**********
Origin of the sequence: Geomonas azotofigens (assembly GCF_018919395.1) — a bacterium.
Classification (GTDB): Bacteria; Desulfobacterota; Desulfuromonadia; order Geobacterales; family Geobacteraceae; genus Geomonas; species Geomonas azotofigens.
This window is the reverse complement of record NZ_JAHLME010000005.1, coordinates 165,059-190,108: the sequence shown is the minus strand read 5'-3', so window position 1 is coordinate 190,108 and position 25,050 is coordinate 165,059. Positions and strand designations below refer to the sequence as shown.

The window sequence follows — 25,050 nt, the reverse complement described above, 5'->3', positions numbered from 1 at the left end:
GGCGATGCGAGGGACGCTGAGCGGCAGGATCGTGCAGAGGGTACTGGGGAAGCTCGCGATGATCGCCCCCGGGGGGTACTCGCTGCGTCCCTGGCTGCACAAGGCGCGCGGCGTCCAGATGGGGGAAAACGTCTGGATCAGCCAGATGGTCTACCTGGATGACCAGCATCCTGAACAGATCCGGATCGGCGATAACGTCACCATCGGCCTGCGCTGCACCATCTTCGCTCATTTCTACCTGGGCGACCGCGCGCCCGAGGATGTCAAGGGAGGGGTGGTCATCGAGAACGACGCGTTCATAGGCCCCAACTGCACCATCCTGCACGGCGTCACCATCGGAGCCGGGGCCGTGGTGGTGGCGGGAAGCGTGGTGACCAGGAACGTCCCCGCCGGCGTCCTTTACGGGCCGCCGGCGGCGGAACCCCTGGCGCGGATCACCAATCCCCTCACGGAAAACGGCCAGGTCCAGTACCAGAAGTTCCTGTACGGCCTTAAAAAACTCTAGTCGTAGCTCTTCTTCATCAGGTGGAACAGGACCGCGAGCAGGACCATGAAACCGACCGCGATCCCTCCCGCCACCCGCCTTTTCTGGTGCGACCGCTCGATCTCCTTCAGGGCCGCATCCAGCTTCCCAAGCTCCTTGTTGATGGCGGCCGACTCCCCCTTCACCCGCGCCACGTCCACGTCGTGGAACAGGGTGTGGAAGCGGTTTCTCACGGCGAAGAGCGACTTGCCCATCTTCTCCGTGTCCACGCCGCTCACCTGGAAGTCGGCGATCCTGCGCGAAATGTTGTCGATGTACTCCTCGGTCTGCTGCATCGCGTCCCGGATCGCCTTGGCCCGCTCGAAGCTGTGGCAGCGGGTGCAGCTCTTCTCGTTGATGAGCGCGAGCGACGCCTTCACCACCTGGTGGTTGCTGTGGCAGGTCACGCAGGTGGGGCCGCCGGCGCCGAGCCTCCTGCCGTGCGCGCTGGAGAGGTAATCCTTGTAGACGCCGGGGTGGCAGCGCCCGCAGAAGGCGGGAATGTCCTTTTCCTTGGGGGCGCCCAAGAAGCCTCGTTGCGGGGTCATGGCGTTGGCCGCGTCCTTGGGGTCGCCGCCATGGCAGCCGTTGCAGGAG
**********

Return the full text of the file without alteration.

Origin of the sequence: Geomonas azotofigens (assembly GCF_018919395.1) — a bacterium.
Classification (GTDB): Bacteria; Desulfobacterota; Desulfuromonadia; order Geobacterales; family Geobacteraceae; genus Geomonas; species Geomonas azotofigens.
This window is the reverse complement of record NZ_JAHLME010000005.1, coordinates 165,059-190,108: the sequence shown is the minus strand read 5'-3', so window position 1 is coordinate 190,108 and position 25,050 is coordinate 165,059. Positions and strand designations below refer to the sequence as shown.

The window sequence follows — 25,050 nt, the reverse complement described above, 5'->3', positions numbered from 1 at the left end:
GGCGATGCGAGGGACGCTGAGCGGCAGGATCGTGCAGAGGGTACTGGGGAAGCTCGCGATGATCGCCCCCGGGGGGTACTCGCTGCGTCCCTGGCTGCACAAGGCGCGCGGCGTCCAGATGGGGGAAAACGTCTGGATCAGCCAGATGGTCTACCTGGATGACCAGCATCCTGAACAGATCCGGATCGGCGATAACGTCACCATCGGCCTGCGCTGCACCATCTTCGCTCATTTCTACCTGGGCGACCGCGCGCCCGAGGATGTCAAGGGAGGGGTGGTCATCGAGAACGACGCGTTCATAGGCCCCAACTGCACCATCCTGCACGGCGTCACCATCGGAGCCGGGGCCGTGGTGGTGGCGGGAAGCGTGGTGACCAGGAACGTCCCCGCCGGCGTCCTTTACGGGCCGCCGGCGGCGGAACCCCTGGCGCGGATCACCAATCCCCTCACGGAAAACGGCCAGGTCCAGTACCAGAAGTTCCTGTACGGCCTTAAAAAACTCTAGTCGTAGCTCTTCTTCATCAGGTGGAACAGGACCGCGAGCAGGACCATGAAACCGACCGCGATCCCTCCCGCCACCCGCCTTTTCTGGTGCGACCGCTCGATCTCCTTCAGGGCCGCATCCAGCTTCCCAAGCTCCTTGTTGATGGCGGCCGACTCCCCCTTCACCCGCGCCACGTCCACGTCGTGGAACAGGGTGTGGAAGCGGTTTCTCACGGCGAAGAGCGACTTGCCCATCTTCTCCGTGTCCACGCCGCTCACCTGGAAGTCGGCGATCCTGCGCGAAATGTTGTCGATGTACTCCTCGGTCTGCTGCATCGCGTCCCGGATCGCCTTGGCCCGCTCGAAGCTGTGGCAGCGGGTGCAGCTCTTCTCGTTGATGAGCGCGAGCGACGCCTTCACCACCTGGTGGTTGCTGTGGCAGGTCACGCAGGTGGGGCCGCCGGCGCCGAGCCTCCTGCCGTGCGCGCTGGAGAGGTAATCCTTGTAGACGCCGGGGTGGCAGCGCCCGCAGAAGGCGGGAATGTCCTTTTCCTTGGGGGCGCCCAAGAAGCCTCGTTGCGGGGTCATGGCGTTGGCCGCGTCCTTGGGGTCGCCGCCATGGCAGCCGTTGCAGGAG